According to new data from TeleGeography, international Internet traffic grew 53% between mid-2007 and mid-2008, down from 61% the preceding year. Traffic growth between the US and Latin America was especially fast, surging 112%. In contrast, traffic on internet backbones between major cities in the relatively more mature US market rose a modest 47%.
For the second consecutive year, total international Internet capacity grew faster than total Internet traffic, leading to lower utilisation levels on many internet backbones. Between 2007 and 2008 average traffic utilisation levels decreased from 31% to 29%, while peak utilisation fell from 44% to 43%. The aggregate trend toward lower utilisation of capacity belies significant regional differences. While utilisation on international links to Europe and Asia fell in 2008, they rose in the US & Canada and Latin American where traffic growth outpaced the deployment of new internet bandwidth.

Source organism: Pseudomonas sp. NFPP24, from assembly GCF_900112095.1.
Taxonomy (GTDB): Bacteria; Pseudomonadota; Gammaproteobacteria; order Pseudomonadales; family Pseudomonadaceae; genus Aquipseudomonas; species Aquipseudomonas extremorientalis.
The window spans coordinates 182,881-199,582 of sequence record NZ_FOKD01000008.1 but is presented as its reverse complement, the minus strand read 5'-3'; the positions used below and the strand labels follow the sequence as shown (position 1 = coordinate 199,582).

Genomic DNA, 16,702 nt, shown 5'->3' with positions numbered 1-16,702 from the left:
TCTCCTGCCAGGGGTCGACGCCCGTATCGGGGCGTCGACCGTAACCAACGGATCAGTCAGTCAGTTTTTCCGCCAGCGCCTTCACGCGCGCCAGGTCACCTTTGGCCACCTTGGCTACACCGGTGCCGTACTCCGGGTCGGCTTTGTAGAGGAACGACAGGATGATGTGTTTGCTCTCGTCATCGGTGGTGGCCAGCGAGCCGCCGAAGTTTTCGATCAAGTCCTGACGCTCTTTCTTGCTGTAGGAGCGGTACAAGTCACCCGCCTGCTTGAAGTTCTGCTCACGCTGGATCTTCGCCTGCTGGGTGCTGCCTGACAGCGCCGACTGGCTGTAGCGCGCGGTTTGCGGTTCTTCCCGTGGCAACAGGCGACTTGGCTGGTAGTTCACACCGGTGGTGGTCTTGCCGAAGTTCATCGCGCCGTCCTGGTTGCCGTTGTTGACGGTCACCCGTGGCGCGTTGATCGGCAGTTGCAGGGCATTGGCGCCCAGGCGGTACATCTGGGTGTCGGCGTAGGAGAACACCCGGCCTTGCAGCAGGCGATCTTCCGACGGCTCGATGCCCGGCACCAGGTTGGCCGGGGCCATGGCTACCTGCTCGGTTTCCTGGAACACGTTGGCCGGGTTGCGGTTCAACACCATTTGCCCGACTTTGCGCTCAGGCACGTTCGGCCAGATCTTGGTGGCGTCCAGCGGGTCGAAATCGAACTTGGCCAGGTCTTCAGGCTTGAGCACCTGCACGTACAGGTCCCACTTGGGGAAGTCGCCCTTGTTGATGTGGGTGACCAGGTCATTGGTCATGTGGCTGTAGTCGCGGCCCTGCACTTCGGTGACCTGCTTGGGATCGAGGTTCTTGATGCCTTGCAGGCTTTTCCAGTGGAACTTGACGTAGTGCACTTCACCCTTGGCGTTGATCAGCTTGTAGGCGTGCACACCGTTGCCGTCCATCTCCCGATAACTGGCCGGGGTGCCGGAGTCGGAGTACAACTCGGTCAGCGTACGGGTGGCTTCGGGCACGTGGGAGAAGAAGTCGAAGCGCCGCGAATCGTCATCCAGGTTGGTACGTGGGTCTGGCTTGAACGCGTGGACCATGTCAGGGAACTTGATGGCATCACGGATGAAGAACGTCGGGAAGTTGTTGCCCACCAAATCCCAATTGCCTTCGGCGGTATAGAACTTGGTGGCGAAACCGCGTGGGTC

Traffic growth has remained strong, even though the pace of broadband subscriber growth has declined. ‘Broadband subscriber growth has been slowing since 2001, but the volume of traffic generated by each user grown,’ said TeleGeography Director of Research Alan Mauldin. ‘Traffic growth is fueled by consumer demand for video, delivered via web browsers, peer-to-peer services, or streaming protocols.’
TeleGeography’s Global Internet Geography provides in-depth analysis of international and US domestic Internet backbone capacity, traffic and pricing.
To download the executive summary of TeleGeography’s Global Internet Geography study, please visit: http://www.telegeography.com/products/gig/index.php.
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